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Brainwash Projects - The Rise And Fall Of Brainwash Projects
|Release:||The Rise And Fall Of Brainwash Projects|
|Media:||[Audio CD] |
|Recordlabel:||Jackson Rubio Records|
- bTwice : 1, 3, 5, 6, 8, 10, 11, 12, 14
- Pigeon John : 2, 7, 16
- Pigeon John & bTwice : 4, 15
- Great Jason : 9
- Vibe & bTwice : 13
1. The Rise And Fall Of
2. The General Office Clerk's Swing Scene
3. Want For Nada
4. The Daydreamers
5. Goodtime Hotel
7. Dropneck Polo
8. The Fight Song
9. Speeding Porches
11. A Cold Day In Hell
12. Beach Leach
13. Muchas Muchachas
16. Continue (In Korean)
|Rating:||Our users rated this release: 8 out of 10|
(Number of votes: 8) Sign up or login to submit your vote
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|Review:||I first heard Brainwash Projects on the Spin This sampler. I
wasn't impressed. They were blatantly hip-hop, an unusual
surprise with all the gangster rap in the market, but their
lyrics were too aggressive. They tried to fit in too many
words, and although they discussed Christian stuff, they
also discussed girls body parts and getting drunk. But the
beat was tight and the melody was cool so I saw potential,
but not future superstars. |
I bought the full album on a whim and was shocked to hear
the maturity. Now they have their own sound and could be
picked out of the Christian hip-hop/rap crowd. This album is
reminiscent of old The Roots and Pharcyde albums.
Incorporating jazz and tight beats, with a quick flow in
their freestyling, the BP's, as they call themselves, are
Pigeon John and B'Twice. DJ Coy does some of their mixing
The first full track brings in a jazzy half step beat.
B-Twice and Pigeon rhyme back and forth about getting played
at the club which sets the stage for the rest of this
lighthearted album. They go on to flow about how Christ has
supplied all their needs in "Want for Nada," a track with
a good breakbeat.
A much better new version of "Goodtime Hotel" from Spin
This is on the album. It was remixed and it does without the
verse that had too many words and non-Christian content. The
addition of background vocals also improved it.
"Powermoves" has good lyrics, but I like the mixing
better. The samples make the song sound like real hip-hop,
not sugar coated Christian rap.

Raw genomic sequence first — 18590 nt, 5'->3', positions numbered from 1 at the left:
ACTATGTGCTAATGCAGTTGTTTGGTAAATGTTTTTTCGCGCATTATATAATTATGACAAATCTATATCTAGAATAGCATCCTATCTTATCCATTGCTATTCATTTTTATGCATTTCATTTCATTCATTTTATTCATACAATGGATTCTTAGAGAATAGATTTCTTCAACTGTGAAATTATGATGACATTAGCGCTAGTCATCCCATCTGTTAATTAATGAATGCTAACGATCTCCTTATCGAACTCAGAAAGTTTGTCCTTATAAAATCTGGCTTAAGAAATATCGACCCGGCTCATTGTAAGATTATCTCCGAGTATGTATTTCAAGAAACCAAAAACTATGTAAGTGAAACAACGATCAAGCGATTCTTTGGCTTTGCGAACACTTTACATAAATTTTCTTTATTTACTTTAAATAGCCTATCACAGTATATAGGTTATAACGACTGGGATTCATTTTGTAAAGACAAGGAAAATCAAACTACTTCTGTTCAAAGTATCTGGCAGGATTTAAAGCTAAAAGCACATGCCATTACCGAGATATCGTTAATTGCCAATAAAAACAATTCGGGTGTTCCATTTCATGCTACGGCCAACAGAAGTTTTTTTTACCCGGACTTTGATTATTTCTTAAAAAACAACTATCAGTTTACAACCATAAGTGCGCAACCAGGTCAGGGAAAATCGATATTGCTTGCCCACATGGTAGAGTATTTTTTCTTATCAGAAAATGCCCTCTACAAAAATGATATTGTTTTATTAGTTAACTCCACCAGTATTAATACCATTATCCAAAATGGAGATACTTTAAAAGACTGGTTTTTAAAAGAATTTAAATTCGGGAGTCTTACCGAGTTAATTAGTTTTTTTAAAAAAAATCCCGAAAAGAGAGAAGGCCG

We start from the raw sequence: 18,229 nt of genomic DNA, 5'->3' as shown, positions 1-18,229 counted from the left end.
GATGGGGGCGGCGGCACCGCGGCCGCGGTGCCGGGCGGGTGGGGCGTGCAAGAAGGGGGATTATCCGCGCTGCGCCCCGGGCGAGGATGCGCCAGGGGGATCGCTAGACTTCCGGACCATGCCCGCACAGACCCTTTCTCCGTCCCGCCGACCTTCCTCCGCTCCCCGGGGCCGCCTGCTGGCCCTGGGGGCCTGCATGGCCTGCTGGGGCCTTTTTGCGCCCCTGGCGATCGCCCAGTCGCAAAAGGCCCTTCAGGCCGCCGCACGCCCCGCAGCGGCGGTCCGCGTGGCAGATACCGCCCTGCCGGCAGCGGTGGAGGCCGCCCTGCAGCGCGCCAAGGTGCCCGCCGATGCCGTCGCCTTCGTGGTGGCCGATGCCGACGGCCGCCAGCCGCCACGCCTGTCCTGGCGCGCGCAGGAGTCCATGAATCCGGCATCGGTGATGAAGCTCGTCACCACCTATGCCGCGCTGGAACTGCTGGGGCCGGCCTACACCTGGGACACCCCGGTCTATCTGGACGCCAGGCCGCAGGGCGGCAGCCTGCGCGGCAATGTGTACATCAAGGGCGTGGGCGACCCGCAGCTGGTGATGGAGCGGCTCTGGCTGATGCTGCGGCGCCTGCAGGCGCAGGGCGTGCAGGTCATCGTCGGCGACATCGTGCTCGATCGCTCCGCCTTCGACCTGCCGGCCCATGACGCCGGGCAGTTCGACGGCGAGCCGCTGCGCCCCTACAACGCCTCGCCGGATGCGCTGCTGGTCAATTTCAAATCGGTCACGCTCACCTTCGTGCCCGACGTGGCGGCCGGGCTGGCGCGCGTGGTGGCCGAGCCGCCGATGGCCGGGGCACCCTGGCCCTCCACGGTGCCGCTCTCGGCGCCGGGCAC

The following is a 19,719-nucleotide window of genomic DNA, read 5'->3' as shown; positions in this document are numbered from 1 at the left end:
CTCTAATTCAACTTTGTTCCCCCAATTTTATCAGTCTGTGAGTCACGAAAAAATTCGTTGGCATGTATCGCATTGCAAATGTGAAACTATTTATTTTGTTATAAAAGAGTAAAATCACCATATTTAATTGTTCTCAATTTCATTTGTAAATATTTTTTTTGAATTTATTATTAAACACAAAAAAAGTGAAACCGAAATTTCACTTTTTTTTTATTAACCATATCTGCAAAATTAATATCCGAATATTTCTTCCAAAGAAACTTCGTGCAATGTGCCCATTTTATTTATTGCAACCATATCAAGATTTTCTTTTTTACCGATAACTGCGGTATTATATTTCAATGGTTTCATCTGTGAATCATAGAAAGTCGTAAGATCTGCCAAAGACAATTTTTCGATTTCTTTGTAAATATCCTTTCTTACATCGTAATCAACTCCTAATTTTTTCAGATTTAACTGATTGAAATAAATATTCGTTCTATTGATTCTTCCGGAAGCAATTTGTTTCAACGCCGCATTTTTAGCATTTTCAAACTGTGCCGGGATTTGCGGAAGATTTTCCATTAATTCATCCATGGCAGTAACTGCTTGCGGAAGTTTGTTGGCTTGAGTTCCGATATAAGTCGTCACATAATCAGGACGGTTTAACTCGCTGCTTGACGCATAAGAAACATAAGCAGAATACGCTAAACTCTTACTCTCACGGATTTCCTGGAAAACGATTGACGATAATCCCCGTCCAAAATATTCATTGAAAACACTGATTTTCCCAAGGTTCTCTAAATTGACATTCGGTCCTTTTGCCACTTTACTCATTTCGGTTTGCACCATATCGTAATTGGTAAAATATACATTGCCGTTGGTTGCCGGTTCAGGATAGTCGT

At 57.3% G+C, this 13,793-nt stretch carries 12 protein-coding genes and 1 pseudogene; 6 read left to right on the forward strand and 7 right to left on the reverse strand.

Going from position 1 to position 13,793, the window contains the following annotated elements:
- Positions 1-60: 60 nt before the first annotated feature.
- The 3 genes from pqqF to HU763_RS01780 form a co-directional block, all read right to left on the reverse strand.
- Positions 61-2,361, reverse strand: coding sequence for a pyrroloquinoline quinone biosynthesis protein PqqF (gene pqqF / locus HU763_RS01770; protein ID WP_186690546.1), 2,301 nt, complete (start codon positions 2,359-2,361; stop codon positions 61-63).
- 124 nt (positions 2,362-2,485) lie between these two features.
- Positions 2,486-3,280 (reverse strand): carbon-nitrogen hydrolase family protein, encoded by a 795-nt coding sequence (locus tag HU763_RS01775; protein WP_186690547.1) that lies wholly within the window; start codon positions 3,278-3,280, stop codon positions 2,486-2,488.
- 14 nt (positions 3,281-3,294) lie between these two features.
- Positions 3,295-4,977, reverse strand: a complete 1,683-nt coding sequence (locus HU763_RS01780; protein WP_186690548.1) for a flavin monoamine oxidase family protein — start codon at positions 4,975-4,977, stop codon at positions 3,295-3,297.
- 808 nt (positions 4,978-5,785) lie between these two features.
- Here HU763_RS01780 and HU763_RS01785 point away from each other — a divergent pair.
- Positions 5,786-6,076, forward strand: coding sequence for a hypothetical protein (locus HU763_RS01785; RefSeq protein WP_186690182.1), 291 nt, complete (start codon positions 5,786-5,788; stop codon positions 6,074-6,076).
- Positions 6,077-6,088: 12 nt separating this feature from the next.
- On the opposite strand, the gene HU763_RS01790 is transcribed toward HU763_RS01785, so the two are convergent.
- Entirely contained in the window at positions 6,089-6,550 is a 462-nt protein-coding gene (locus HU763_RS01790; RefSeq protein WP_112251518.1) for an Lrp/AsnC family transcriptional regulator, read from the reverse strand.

Track eight is a freestyle in which they decide to battle
with a piano background that sounds like Dr. Octagon, who
are the most innovative performers in the industry. They
incorporate many samples in their mix and make up an oddball
combo. The Drunk Kings, friends of the BP's, rip it up on
"Speeding Porsches." The English accent adds a funky but
sweet sound. I would like to hear an album by them alone.
The best track on the album is "A Cold Day in Hell."
B-Twice states his stand for Christ in a unique way:
I rap for the hell of it,
so you can feel the heat.
He goes on to say other plays on words about his walk with
God that reveal the MC spent time on his rhyme. B'Twice
leaves the listener wondering and pondering about their own
The instrumental track on here is cool and I found myself
freestyling to it but some tracks weren't that good.
"Erosion" has a lame beat and instrumentation that would
drive me up the wall. "Muchas Muchachas" was a song all
about "girlies" and "freaks" and left me wondering who
they made that in honor of; it seemed to be put on just to
take up space.
These are West Cost kids, but the album centers on East
Coast hip-hop, not the Gangster rap that tends to be
dominant on the West Coast. "Continue," featuring Sandra
Stephens's, is pure East Coast, Raekwon sounding all the
way. It has a gritty drumbeat and has an eerie melody
reminiscent of a Mafia movie. Stephens' finishing touch is
excellent and it ends the album on a serious note.
All in all, the lyrics are sometimes too wordy and rushed,
but the music is awesome. The nice beats are break oriented,
and their use of symphony and piano show that they didn't
rush most of the mixing. I just wish some songs had no
lyrics, but I like the majority of the CD and recommend it
for hip-hop fans. It's unique and kind of grows on you.
Fans of gangsta' rap need not apply because this is a
lighthearted album. It's just pure, uncut, holy hip-hop.
By Justin W. Jones (3/1/99)
|source: tollbooth.org, added: May 12, 2006|